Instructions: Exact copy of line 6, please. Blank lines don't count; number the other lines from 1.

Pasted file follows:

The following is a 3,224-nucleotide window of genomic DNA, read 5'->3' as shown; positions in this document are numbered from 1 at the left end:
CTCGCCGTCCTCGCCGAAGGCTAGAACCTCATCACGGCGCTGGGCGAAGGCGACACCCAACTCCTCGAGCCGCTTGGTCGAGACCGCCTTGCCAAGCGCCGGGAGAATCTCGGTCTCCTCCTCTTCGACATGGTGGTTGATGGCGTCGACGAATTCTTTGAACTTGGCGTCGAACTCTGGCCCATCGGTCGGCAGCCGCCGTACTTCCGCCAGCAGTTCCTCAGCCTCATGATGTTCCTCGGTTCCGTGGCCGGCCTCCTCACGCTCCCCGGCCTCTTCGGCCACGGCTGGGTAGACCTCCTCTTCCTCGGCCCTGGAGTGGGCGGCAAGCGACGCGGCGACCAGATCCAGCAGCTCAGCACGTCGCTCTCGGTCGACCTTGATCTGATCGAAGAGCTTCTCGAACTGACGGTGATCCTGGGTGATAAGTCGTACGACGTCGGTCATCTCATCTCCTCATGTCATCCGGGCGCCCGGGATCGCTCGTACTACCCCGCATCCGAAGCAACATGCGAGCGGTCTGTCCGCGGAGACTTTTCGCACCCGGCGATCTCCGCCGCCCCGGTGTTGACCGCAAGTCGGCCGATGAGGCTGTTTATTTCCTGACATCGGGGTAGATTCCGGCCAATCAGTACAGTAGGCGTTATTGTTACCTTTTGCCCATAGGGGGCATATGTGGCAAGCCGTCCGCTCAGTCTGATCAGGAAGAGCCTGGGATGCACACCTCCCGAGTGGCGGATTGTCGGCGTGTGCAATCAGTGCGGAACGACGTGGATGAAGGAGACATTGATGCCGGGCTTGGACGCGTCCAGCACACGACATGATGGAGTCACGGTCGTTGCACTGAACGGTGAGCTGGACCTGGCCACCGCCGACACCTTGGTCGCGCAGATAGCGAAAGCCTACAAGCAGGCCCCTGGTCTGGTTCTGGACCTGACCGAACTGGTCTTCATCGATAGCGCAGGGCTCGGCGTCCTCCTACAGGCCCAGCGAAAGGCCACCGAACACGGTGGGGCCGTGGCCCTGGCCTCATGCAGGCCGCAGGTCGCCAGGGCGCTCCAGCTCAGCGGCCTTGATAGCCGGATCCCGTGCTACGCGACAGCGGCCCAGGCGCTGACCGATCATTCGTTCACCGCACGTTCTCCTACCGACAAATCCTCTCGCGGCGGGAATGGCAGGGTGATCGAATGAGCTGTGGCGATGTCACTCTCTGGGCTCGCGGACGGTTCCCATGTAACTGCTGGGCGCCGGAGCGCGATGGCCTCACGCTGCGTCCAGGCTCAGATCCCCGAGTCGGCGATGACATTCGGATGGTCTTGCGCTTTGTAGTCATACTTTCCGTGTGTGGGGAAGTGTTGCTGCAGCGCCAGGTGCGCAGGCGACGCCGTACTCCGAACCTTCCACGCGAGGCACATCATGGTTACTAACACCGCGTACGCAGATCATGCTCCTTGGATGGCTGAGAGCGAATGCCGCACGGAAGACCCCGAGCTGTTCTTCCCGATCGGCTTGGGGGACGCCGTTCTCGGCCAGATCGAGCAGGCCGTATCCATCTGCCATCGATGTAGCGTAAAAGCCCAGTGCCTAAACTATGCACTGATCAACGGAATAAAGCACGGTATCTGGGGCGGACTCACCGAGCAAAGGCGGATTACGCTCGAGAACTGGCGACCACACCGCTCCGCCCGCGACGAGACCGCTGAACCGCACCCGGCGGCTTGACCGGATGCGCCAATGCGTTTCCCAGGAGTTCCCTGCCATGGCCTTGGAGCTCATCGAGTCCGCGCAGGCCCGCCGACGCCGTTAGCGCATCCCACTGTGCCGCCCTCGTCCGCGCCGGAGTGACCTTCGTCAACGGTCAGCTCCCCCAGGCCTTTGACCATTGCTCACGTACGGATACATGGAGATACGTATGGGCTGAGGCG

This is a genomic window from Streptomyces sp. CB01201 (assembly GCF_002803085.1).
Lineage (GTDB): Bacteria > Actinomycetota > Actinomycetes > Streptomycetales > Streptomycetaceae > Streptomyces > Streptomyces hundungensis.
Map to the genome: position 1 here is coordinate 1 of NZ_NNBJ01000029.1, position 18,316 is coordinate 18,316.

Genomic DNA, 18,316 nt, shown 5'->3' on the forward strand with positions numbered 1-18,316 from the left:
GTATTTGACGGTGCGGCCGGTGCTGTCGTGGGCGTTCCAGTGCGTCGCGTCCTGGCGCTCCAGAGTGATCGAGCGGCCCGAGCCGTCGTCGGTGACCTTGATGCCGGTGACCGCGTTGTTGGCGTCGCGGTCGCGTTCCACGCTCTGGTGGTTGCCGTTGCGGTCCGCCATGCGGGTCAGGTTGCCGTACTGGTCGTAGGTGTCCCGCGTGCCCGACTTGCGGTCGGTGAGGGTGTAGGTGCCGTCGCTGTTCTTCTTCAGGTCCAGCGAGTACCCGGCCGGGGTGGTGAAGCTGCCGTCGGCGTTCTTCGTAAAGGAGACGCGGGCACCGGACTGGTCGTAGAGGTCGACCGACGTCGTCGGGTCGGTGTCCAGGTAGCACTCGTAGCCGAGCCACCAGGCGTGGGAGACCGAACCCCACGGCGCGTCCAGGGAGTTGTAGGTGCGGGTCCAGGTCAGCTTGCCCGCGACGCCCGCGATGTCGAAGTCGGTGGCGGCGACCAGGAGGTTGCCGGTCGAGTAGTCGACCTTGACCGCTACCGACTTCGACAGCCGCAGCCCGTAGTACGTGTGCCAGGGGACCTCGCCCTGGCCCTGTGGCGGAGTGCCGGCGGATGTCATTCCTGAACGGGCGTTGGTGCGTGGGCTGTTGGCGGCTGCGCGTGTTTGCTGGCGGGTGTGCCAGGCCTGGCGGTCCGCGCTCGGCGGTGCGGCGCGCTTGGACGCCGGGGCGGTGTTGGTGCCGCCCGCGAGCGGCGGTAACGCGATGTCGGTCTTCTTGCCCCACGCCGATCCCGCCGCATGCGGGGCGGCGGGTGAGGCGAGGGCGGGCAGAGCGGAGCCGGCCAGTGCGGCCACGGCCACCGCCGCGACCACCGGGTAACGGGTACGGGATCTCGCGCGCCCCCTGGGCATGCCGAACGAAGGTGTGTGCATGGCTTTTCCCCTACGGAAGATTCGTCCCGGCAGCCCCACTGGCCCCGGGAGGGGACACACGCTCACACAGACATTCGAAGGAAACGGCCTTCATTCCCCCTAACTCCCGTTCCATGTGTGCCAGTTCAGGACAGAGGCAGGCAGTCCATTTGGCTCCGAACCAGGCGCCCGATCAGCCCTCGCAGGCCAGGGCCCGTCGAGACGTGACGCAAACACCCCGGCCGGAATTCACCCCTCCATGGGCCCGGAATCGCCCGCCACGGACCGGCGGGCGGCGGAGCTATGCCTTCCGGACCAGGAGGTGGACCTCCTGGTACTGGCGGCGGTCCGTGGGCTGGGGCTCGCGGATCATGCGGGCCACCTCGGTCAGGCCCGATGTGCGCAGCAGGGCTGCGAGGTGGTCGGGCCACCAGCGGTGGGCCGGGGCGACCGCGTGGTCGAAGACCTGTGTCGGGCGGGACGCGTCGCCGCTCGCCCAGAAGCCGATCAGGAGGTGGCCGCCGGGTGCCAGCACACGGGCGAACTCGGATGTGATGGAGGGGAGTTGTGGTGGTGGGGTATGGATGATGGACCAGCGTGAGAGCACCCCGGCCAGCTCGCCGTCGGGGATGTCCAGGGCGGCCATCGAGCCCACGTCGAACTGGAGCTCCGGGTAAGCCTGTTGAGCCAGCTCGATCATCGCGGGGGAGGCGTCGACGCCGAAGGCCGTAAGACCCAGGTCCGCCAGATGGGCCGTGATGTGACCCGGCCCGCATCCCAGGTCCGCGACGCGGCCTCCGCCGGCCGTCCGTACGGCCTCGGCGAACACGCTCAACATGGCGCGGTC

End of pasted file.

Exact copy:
Genomic DNA, 18,316 nt, shown 5'->3' on the forward strand with positions numbered 1-18,316 from the left: